Shale Gas Investment Can Help US-Pakistan Ties
The relevant question here is whether America is willing to offer through its oil and gas companies the necessary investment and the advanced technology to quickly and profitably develop shale gas fields in Pakistan in exchange for abandoning the Iran-Pakistan gas pipeline?
Shale gas revolution began a few years ago when an American named George P. Mitchell defied the skeptics and fought his opponents to extract natural gas from shale rock. The method he and his team used to release the trapped gas, called fracking, has paid off dramatically. In 2000, shale gas represented just 1 percent of American natural gas supplies. Today, it is over 30 percent and rising.
Up until 2009, the US was the largest importer of Qatari LNG. However, the discovery of development of shale gas has caused a glut in the US. The Qatari LNG imports are no longer needed and the gas prices have plummeted in the United States. Qatari oil minister was quoted by Bloomberg as saying that 60 percent of Qatari LNG exports “moved to the east” in 2009.
Increased production of gas from shale in the US has created a huge new supply, pushing down gas prices from $13/BTU (million British thermal units) four years ago to just $2/BTU today, even as the price of oil has more than doubled. By contrast, the Iran pipeline gas formula links the gas price to oil prices. It means that Pakistan will have to pay $12.30/BTU at oil price of $100/barrel, and a whopping $20/BTU for gas if oil returns to its 2008 peak of $150/barrel.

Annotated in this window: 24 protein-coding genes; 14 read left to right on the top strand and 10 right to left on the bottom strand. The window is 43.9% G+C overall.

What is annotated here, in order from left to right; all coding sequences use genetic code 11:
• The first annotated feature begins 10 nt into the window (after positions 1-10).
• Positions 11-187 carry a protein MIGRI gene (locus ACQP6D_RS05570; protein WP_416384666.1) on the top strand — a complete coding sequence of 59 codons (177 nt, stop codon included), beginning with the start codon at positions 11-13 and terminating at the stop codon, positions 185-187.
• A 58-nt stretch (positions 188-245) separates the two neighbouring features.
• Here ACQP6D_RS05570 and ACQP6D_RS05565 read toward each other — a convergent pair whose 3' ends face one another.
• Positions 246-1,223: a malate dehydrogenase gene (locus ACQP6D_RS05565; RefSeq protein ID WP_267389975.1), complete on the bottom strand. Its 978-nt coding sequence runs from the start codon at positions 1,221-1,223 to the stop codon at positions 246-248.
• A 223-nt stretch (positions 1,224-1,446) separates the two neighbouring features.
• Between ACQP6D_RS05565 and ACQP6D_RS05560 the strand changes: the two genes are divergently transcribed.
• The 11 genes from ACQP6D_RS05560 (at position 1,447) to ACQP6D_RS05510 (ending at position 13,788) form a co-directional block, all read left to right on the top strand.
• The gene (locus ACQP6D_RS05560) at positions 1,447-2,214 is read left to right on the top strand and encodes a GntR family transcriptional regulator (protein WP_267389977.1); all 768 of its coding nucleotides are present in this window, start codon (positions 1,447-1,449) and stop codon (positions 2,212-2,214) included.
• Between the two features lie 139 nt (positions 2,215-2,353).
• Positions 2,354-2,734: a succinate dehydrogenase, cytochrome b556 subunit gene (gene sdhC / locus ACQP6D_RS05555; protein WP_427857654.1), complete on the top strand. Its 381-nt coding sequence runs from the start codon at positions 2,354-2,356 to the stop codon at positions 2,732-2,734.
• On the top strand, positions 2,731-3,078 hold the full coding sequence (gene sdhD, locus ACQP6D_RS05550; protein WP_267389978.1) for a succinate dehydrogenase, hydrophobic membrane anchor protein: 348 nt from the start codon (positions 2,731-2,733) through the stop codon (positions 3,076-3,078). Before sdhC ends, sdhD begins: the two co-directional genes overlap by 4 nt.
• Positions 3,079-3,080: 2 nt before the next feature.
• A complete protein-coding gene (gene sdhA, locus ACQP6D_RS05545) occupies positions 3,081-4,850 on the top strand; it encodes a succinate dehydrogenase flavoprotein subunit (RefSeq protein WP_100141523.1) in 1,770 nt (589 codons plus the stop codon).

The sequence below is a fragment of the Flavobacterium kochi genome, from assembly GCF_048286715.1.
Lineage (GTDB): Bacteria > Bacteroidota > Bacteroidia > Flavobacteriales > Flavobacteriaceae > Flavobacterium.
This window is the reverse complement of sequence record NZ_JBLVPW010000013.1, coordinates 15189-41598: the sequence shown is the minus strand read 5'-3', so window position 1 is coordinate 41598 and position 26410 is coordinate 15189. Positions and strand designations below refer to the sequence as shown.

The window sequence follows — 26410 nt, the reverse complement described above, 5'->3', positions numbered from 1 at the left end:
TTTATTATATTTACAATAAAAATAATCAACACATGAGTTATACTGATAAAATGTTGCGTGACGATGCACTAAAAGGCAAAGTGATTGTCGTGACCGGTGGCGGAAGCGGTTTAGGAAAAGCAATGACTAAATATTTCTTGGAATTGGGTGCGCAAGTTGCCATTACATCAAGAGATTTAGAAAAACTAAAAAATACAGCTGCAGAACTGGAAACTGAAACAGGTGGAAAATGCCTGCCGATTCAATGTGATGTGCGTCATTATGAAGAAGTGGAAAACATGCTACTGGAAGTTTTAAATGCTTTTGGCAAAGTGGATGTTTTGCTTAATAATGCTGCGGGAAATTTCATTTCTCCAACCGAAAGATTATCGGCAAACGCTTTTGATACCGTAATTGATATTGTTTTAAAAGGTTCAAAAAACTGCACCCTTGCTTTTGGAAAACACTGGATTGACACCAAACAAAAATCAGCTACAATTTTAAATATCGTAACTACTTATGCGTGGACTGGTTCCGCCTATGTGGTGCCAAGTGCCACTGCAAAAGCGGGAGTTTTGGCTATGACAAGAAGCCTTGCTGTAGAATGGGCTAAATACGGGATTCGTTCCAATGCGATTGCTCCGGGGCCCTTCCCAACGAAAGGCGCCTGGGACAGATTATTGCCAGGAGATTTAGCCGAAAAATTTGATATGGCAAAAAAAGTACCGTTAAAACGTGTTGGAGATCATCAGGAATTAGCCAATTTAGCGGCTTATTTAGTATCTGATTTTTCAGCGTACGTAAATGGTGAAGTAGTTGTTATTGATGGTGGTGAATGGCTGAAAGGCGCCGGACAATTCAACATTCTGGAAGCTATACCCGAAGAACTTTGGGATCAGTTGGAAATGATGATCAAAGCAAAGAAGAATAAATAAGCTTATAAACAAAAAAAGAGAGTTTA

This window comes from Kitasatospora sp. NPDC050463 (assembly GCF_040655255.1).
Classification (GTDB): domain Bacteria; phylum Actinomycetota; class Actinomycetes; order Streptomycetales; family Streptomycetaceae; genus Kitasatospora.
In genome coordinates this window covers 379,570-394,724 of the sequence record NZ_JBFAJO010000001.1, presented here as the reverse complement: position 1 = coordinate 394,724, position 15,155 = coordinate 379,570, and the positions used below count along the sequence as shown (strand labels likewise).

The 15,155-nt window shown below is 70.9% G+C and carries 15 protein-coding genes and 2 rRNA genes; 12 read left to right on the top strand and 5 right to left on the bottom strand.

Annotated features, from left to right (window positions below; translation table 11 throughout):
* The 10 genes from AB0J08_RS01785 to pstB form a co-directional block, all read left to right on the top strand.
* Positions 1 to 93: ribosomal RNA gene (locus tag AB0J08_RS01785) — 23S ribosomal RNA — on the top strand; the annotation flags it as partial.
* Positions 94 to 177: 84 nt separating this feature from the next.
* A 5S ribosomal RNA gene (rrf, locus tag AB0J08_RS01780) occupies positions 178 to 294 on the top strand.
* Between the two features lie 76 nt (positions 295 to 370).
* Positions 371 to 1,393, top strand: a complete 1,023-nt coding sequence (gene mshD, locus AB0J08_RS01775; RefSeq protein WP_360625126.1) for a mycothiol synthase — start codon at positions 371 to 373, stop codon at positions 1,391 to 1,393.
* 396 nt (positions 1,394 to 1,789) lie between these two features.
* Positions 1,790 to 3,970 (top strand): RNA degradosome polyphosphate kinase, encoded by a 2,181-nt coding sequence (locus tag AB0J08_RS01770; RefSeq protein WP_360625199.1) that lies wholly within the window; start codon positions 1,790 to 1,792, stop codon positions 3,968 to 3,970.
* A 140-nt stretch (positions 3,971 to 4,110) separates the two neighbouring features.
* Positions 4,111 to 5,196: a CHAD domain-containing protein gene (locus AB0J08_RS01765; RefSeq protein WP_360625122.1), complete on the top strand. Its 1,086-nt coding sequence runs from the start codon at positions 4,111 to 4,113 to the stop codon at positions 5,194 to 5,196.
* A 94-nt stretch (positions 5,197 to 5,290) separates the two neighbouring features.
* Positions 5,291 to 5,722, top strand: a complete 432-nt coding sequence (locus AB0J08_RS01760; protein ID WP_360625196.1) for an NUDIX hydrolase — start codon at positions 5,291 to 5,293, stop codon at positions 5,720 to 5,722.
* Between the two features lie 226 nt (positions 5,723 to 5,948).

To encourage investment in developing domestic shale gas, Pakistan has approved a new exploration policy with improved incentives as compared with its 2009 policy, a petroleum ministry official said recently. Pakistan Petroleum is now inviting fresh bids to auction licenses to explore and develop several blocks in Dera Ismail Khan (KPK), Badin (Sind), Naushero Firoz (Sind) and Jungshahi (Sind), according to Oil Voice.
Under the new policy, exploration companies will be offered 40-50% higher prices for the extracted gas compared with the $4.26/Btu price announced in Exploration and Production Policy 2009. Companies which succeed in recovering gas from tight fields within two years will get 50% hike over the 2009 price and if it takes more time they will get only a 40% hike on the 2009 price. As an added incentive, the leases for the fields will now be for 40 years instead of 30 in the 2009 policy, the official said.
Even with the higher prices for the tight gas offered to the exploration companies, it is estimated that Pakistan will have to pay a maximum of $6.50/Btu for the gas compared with $12.30/Btu for gas imports, according to a report by Platts.
Pakistan should ask the Obama administration to help fund and develop shale gas in exchange for abandoning the Iran-Pakistan gas pipeline. It will be a historic win-win for both nations, as historic as the US aid to Pakistan for Green Revolution in 1960s. Pakistanis will get relief from the severe energy crisis which affects almost everyone in the country. The US energy companies will create thousands of American jobs and make a huge profit in the process with the potential bonus of largely neutralizing the strong anti-American sentiments in the country.
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